Successful School Transitions
Times of transition are psychologically important. Transitions can be times of personal growth that lead to an improved sense of self-efficacy (our belief in our personal capabilities and ability to influence our own lives). Transitions can also be times of significant stress. If they are not handled well, transitions can lead to backsliding, or a sense that we are worse off than before the transition occurred. For example, some people break up from an unhealthy relationship, only to find themselves quickly falling into a relationship that is even worse.
The transition to the new school year, from kindergarten to college, may bring particular challenges for some children and families. While it would be ridiculous for me believe that I could comment on even a fraction of the many different types of transitions that are associated with back to school time, it seems important to highlight some of the common transition challenges that occur at this time of year. Knowing the early signs of common school transition problems can help parents, students, and teachers adjust to challenging transitions without letting a small difficulty grow into a major problem.
Three common issues which may require extra attention during the start of a new school year include: 1) anxiety about going to school (“school phobia”); 2) difficulties in peer relationships including bullying; 3) academic difficulties/risk for school dropout.
School phobia is a persistent, unrealistic fear of going to school. Most frequently seen in younger children (early elementary school), school phobia is often linked to separation anxiety. In children, phobias or anxieties are often displayed through avoidance, behavior problems like tantrums, or physical symptoms like stomach aches or headaches. Children who have school phobia may say that they are worried about what may happen to their parents while they are in school, or find other reasons that they shouldn’t go to school. They may ask for excessive reassurance about going to school.
The most important coping strategy for school phobia is to help your child deal with their anxiety without establishing a pattern that allows them to miss school or require excessive steps to get them to school. As with any childhood problem, it is first important to listen, give encouragement, and ask questions (for example, “What makes leaving for school so hard?”) Sometimes having a child ride with a friend (bus or car) can help. Or, try giving your child a small transition object – something from home that they can carry in their backpack during the day.
Problems with peer relationships, including bullying, can develop at any age, but are particularly associated with pre-teen and early teenage years. Most parents are well aware that relationships with peers are a central focus for children this age. Thus, problems with peers often translate to problems with school. Bullying, one type of peer problem, is a form of aggressive behavior in which someone intentionally and repeatedly causes another person injury or discomfort. Bullying can take the form of physical contact, words or more subtle actions. Research suggests that about one in five (17%) of school age children report being bullied sometimes or often.
Relationship problems take so many different forms that broad suggestions for ways to cope are likely to fall short. As with any problem, listening to your child and asking gentle questions is a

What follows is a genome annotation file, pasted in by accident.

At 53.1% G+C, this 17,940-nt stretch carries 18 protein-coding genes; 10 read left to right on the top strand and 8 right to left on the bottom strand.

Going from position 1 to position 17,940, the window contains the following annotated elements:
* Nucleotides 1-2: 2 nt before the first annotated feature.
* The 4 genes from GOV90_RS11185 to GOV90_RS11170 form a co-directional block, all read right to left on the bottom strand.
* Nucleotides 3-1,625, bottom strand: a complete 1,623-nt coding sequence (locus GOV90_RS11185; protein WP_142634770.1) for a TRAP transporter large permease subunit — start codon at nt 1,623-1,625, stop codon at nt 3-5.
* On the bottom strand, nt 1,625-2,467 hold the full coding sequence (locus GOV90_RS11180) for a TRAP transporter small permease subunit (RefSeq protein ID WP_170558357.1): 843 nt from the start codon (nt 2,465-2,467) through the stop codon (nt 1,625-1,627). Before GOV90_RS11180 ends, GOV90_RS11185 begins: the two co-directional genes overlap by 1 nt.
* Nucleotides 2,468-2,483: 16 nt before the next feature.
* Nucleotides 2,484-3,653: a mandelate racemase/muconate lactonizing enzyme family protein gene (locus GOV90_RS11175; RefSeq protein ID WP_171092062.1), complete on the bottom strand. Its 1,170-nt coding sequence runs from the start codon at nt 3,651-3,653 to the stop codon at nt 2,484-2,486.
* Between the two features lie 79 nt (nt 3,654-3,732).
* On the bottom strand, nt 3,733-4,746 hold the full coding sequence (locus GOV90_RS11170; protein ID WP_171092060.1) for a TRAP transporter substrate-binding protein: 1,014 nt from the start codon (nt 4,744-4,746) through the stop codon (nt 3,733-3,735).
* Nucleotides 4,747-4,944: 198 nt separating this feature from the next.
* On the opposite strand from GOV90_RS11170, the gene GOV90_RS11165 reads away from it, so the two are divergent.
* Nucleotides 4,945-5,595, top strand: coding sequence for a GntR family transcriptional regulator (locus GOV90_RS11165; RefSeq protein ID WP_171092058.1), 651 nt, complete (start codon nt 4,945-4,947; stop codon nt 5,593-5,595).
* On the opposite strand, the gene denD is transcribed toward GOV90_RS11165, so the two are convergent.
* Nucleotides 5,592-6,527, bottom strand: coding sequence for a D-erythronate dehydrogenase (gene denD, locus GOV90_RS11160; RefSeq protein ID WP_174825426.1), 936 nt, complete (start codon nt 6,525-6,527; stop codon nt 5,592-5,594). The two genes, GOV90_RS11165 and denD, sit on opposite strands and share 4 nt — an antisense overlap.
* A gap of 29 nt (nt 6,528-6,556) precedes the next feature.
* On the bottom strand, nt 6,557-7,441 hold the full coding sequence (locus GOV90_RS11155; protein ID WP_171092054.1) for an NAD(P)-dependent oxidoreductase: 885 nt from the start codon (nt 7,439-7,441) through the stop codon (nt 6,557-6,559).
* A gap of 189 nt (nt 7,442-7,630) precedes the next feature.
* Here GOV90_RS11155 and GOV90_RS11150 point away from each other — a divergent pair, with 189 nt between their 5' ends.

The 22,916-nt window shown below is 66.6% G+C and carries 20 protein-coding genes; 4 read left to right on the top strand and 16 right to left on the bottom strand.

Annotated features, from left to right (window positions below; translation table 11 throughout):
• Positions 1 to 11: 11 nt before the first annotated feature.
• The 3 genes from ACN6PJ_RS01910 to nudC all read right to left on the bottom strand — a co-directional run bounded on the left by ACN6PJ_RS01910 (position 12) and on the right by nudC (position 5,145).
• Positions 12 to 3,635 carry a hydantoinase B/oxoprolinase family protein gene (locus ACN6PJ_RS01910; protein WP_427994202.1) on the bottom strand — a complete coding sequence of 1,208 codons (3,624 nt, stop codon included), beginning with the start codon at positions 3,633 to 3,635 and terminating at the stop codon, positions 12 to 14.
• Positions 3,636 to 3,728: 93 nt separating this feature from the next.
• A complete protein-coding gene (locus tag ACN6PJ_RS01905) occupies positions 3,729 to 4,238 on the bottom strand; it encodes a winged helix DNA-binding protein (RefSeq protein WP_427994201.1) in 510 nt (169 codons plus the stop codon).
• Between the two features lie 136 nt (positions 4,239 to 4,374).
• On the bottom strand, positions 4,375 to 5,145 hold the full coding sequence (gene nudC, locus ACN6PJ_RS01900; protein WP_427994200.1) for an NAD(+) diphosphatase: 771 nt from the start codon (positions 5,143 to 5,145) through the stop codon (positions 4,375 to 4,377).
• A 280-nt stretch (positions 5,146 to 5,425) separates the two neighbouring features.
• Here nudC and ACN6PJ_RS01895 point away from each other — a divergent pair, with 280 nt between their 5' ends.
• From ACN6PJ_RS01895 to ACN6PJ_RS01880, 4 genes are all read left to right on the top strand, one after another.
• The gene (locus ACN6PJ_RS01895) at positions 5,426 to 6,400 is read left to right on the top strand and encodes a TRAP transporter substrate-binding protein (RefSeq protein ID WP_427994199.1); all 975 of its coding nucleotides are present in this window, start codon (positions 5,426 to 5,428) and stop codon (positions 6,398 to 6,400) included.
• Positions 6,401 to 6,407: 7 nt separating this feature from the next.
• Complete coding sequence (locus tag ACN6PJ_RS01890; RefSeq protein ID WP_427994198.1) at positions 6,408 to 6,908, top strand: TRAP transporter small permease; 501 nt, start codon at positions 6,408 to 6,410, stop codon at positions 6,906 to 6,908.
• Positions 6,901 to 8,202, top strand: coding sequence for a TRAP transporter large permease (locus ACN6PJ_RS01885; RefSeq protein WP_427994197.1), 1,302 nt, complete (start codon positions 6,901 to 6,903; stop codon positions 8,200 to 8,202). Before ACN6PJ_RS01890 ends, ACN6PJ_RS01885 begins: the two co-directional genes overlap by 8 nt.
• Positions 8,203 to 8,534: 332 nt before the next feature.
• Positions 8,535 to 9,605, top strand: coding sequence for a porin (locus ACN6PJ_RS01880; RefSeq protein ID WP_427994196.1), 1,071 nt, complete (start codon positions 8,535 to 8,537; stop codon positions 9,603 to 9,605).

great place to start. Ask them what they have tried to do to address the problem, and how well their ideas have worked. Cheer them when they find a useful solution. Be there to listen when their solutions fall short. If bullying is a problem, consider enlisting the help of school guidance counselors or administrators. Many schools have given a great deal of thought and effort to reducing bullying.
Academic struggles are important at any age. In high school or college, academic struggles increase the risk for school dropout. Time and again, research shows that high school dropout is associated with a increased risk for a variety of problems throughout adult life. If the transition to a new school year starts of badly in terms of academic performance, early intervention is critical.
It is important to consider for a moment what happens to most teenagers in terms of how they look at themselves. Research suggests that children normally become more self-critical and negative in their opinion of themselves (not just their parents!) as they enter their early teenage years. As schoolwork becomes more difficult, teenagers may be filled with doubt about their abilities and skills. Poor grades may be one sign of this. Sometimes teenagers express dislike for a subject or teacher partly due to their own self-doubts. It is important that, whenever possible, they make a successful transition to new challenges at school.
One idea to help with difficult academic transitions includes remembering that, when it comes to school effort matters. This may sound like one of those dumb sayings that your parents or grandparents used to recite. However, both common sense and psychological research shows that there is a positive correlation between effort and performance in school.
In supporting a student who is struggling, look for improvement, not perfection. When possible, enlist both emotional and technical support. Friends, teachers, parents, and siblings can all provide different types of support. Help your child feel like they aren’t isolated in dealing with their struggles.
Most school transitions are successfully navigated by children, teenagers, young adults, and families. I am always proud of the resilience and resourcefulness of my own children during the start of a new school year. However, if the transition isn’t going well, try to change course. For every problem there are dozens of ways to cope. Truly.